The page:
Inflation pressures are building, both at the producer level and at the consumer level. At the producer level, the producer price index for final demand, which measures the average change over time in prices received by producers for domestically produced goods, services and construction, rose 6.1% in April from a year earlier. This was the largest 12-month increase in the series’ history (since November 2009). At the consumer level, the 12-month percent change in the consumer price index (CPI) accelerated from 2.6% in March to 4.2% in April, its largest percent change since September 2008.
Several factors explain the recent resurgence in inflation. These include rising energy prices and higher prices of some goods and materials that have been in short supply because of supply chain disruptions or adverse weather in February that hampered petrochemical production in Texas and Louisiana. Another key determinant is the “base effect”, or the magnification of price increases in March and April 2021 because of the decline in prices in March and April 2020, during the depths of the pandemic.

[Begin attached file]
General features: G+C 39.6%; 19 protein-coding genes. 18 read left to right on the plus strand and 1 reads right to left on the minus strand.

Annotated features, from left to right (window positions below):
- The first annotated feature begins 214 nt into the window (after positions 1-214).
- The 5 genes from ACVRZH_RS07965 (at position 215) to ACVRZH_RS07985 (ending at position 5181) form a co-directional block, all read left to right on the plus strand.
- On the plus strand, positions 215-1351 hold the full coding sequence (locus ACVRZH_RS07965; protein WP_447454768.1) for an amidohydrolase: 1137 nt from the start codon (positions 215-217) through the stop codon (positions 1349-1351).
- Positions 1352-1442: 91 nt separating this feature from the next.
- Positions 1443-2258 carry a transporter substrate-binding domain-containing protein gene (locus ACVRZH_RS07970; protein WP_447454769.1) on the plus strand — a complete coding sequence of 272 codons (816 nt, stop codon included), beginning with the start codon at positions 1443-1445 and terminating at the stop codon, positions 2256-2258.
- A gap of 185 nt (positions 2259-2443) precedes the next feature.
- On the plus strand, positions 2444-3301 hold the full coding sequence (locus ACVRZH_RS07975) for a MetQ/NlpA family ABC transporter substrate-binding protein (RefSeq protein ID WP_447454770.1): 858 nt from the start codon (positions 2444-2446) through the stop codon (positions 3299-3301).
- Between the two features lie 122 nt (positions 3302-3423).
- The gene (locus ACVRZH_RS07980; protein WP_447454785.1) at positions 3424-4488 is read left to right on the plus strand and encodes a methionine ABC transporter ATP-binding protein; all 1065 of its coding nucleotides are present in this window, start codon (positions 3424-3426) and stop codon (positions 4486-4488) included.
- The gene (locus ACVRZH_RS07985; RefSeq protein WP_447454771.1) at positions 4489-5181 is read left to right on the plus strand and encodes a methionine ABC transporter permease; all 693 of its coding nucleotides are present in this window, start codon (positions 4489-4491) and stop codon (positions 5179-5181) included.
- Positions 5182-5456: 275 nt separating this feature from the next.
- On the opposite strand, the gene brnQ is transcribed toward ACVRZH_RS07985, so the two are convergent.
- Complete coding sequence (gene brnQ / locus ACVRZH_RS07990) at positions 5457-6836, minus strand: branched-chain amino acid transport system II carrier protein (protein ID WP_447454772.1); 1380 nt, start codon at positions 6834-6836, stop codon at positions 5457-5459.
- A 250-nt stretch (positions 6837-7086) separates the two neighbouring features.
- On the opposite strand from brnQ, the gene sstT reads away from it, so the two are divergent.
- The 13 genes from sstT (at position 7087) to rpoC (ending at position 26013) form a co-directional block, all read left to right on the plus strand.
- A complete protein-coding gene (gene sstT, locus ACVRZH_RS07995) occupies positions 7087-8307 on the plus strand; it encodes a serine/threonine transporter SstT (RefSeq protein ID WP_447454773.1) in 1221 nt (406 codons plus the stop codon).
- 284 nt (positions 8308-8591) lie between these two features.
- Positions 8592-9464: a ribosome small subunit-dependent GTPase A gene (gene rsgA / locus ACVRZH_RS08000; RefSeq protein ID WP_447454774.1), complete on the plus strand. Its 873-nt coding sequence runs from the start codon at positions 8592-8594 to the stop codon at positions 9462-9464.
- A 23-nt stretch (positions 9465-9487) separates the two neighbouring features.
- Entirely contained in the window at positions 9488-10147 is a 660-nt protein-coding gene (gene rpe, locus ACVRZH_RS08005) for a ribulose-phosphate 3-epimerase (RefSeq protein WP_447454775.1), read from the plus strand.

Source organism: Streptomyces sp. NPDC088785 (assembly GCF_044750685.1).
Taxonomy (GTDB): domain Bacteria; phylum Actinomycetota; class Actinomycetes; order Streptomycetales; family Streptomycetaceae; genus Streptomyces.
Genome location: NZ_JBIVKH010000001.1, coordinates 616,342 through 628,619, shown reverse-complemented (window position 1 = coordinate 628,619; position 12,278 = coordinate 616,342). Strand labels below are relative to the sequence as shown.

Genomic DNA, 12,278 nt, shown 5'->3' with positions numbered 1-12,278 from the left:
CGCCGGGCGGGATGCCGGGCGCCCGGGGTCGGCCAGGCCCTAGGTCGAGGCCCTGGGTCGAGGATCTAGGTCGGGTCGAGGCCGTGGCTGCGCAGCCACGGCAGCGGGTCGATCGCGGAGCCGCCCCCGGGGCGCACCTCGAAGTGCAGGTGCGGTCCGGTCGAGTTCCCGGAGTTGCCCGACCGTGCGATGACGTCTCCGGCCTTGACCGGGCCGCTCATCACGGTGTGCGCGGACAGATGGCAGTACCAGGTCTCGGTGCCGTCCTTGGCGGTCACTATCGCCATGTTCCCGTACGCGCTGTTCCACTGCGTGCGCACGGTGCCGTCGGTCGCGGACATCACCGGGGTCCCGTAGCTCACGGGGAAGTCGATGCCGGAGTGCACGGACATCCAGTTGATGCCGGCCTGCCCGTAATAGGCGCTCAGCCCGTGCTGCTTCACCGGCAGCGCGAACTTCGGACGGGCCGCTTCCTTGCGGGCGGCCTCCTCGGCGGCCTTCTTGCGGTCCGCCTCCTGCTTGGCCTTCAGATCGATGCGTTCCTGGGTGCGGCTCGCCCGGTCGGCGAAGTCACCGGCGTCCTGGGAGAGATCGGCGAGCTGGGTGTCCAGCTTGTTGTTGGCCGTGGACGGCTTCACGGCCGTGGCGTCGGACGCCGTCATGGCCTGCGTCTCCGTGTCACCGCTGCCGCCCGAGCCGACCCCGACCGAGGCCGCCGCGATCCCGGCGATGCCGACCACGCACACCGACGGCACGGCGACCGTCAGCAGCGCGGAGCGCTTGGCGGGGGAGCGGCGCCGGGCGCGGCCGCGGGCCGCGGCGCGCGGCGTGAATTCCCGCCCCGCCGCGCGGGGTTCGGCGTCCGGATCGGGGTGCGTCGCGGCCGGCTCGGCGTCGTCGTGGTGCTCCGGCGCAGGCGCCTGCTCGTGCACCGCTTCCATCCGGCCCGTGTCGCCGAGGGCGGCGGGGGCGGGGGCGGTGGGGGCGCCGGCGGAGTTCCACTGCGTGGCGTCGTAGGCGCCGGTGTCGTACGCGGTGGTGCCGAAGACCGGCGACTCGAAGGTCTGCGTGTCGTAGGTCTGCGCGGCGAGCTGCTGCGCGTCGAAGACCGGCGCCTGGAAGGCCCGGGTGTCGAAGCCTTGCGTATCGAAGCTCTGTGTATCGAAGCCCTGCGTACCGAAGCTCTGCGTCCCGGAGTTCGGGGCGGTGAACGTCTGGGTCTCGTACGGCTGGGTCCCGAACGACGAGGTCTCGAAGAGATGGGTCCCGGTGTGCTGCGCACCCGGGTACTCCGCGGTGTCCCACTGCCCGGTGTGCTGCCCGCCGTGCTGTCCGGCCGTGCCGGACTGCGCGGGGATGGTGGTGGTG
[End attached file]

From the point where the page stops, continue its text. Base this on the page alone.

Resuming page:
Research Report Excerpt #7
The state of the U.S. economy is one that is strengthening, gathering momentum. This has been accompanied by momentum in Asia and the genesis of an economic recovery in Europe. Nobody knows how long this fledgling expansion cycle will last, although history suggests that economic expansion cycles have lengthened over time, with the previous expansion cycle proving the longest in modern history (kind of a paradoxical phrasing).
Finom Group recognizes that inflation is running hot, largely due to base effects and some unintended consequences associated with an uneven global economic recovery, based on the vaccination process. The Fed has adopted a policy framework that accepts a higher average rate of inflation over the coming months, possibly into year-end. The abundance of stimulus takes many months, if not quarters, to filter through the economy. We believe the already record level savings rates will remain ebullient into 2022, as the next tranche of stimulus works its way onto the household balance sheets this summer.
- The American Rescue Plan temporarily expands the child tax credit for 2021. First, it allows 17-year-old children to qualify for the credit. Second, it increases the credit to $3,000 per child ($3,600 per child under age 6) for many families. Third, it makes the credit fully refundable and removes the $2,500 earnings floor. Fourth, it requires half of the credit to be paid in advance by having the IRS send periodic payments to families from July 2021 to December 2021.